Under the program, approved Thursday by the government in broad outline, about 17 billion rubles ($630 million) will be made available to spend on improving the socio-economic situation on the Pacific chain of 56 islands.
"The program's implementation will double the region's bio-resources and increase fish processing revenues 150%," Economic Development and Trade Minister German Gref told a government meeting. "Industrial output will grow 50% in real terms."
Gref said the program would also provide for the stable population growth on the islands, which are home to more than 19,000 people. The number of local residents is expected to rise to 28,000-30,000 people.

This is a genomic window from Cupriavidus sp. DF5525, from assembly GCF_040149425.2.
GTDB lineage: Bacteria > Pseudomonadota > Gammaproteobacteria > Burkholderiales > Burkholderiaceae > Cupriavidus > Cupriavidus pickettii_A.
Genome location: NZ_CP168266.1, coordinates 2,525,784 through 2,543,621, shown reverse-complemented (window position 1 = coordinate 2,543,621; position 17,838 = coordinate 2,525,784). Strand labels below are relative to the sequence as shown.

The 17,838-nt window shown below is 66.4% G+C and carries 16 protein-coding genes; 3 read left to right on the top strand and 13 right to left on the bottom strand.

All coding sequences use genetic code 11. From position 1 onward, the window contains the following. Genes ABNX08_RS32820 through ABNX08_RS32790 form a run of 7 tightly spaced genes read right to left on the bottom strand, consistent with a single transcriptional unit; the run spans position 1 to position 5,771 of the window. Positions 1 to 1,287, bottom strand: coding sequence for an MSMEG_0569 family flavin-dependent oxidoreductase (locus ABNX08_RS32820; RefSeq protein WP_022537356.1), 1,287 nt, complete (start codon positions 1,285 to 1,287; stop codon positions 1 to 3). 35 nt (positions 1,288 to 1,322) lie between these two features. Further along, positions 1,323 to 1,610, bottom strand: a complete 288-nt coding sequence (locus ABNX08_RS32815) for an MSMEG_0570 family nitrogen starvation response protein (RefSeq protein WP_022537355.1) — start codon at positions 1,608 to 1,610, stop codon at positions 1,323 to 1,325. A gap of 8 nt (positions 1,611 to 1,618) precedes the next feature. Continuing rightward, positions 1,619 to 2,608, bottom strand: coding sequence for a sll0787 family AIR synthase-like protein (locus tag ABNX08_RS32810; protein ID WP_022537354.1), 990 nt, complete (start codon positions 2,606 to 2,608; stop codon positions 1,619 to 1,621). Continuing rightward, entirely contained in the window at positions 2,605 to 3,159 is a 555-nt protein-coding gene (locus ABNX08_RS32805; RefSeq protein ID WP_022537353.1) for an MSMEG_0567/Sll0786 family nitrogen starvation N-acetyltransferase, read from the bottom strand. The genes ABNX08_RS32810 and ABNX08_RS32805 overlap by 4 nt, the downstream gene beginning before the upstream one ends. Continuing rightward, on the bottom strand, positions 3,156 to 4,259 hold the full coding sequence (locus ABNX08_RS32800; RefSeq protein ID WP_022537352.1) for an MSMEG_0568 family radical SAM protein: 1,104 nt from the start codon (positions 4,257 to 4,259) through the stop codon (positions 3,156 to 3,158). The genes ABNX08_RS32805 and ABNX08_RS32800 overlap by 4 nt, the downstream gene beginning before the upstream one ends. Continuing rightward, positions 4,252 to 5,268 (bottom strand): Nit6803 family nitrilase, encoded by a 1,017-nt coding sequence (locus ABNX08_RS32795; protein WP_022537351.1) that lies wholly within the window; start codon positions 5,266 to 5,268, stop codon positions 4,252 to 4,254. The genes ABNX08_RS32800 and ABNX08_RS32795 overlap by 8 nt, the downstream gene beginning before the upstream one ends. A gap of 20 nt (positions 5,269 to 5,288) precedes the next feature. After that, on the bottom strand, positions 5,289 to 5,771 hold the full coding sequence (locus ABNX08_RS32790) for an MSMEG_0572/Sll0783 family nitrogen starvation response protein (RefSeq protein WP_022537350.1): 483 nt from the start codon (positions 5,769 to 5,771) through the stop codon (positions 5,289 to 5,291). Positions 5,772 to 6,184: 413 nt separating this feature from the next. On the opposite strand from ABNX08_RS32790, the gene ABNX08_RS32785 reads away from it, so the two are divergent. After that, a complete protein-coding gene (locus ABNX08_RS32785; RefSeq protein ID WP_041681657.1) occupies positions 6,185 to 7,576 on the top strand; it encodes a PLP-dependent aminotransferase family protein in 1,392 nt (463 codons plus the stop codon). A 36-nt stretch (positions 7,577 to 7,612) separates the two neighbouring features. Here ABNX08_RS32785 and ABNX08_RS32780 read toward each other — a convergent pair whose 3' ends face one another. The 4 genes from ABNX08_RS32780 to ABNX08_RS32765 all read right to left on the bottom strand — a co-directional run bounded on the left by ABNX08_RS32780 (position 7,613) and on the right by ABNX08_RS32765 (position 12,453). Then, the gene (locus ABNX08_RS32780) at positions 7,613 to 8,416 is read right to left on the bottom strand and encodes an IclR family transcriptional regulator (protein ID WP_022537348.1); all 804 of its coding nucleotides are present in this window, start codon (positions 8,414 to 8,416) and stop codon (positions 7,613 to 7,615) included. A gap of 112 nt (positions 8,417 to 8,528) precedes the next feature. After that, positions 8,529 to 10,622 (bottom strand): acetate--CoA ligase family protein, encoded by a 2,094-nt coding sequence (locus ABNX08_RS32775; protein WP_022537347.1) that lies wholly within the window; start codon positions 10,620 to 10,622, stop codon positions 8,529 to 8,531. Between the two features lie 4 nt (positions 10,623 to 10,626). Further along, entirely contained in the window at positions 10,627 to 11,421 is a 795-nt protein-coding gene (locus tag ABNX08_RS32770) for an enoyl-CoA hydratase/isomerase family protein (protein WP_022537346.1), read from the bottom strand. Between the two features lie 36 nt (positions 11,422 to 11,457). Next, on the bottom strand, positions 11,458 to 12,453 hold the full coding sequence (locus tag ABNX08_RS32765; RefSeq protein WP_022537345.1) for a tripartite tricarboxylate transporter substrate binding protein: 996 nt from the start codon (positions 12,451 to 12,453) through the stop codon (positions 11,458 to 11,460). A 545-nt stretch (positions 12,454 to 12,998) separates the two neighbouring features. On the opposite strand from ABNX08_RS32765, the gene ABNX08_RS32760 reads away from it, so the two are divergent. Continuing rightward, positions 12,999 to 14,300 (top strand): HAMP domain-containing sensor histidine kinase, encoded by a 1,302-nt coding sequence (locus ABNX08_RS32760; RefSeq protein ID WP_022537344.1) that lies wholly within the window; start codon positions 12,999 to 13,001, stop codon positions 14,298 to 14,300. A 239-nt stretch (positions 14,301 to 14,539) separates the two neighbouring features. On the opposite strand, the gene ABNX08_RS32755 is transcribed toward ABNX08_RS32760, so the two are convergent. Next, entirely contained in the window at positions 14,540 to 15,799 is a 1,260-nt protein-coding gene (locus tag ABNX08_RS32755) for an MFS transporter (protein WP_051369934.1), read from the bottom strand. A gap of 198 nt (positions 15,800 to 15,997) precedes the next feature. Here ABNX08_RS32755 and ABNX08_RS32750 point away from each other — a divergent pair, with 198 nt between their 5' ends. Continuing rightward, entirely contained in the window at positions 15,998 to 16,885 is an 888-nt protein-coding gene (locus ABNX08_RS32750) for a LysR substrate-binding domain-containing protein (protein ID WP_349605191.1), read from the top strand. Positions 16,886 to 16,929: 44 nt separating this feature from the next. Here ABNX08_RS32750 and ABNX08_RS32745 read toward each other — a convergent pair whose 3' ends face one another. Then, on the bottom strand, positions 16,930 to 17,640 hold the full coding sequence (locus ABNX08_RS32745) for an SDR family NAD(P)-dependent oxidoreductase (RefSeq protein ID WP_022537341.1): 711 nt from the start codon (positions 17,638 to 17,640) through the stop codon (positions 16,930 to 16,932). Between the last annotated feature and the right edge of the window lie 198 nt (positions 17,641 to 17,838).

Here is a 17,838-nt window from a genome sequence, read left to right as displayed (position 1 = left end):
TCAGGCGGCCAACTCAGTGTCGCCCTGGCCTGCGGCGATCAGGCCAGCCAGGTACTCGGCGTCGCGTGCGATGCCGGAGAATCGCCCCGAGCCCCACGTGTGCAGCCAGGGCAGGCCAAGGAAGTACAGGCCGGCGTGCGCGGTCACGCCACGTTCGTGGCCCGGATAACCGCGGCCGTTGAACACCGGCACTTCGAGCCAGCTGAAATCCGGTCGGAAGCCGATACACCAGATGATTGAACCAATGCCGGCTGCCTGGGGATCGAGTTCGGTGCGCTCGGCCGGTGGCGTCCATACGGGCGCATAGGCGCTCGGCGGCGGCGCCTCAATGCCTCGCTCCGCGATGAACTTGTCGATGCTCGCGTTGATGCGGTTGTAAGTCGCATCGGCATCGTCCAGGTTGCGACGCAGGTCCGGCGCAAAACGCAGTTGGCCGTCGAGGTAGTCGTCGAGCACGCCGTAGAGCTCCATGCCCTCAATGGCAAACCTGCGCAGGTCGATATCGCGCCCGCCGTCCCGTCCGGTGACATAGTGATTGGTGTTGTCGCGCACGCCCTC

"All of them will be provided with jobs," Gref said.
The minister outlined the priorities for the Kuril Islands: to develop the transport infrastructure, reduce the prime cost of electricity, boost the development of local fisheries and develop tourism.
Gref said a recreational and tourism area could be established on the Kuril Islands if it could be proven to be cost-effective, and he also said the government program aimed to create an effective economy on the Kuril Islands within the next 10 years.
However, the minister downplayed the significance of the program in terms of a territorial dispute over four of the islands with Japan, which claims them as its "northern territories."
Gref said the program had "nothing to do with the transfer or non-transfer of the four islands to Japan."
The dispute over the sovereignty of the southernmost Kuril Islands, under the administration of Russia's Sakhalin Region, dates back to the end of World War II, when the Soviet Union claimed the islands under Allied agreements.
Japan has consistently stated it wants the islands back and the row has prevented Russia and Japan from signing a peace treaty officially ending the war.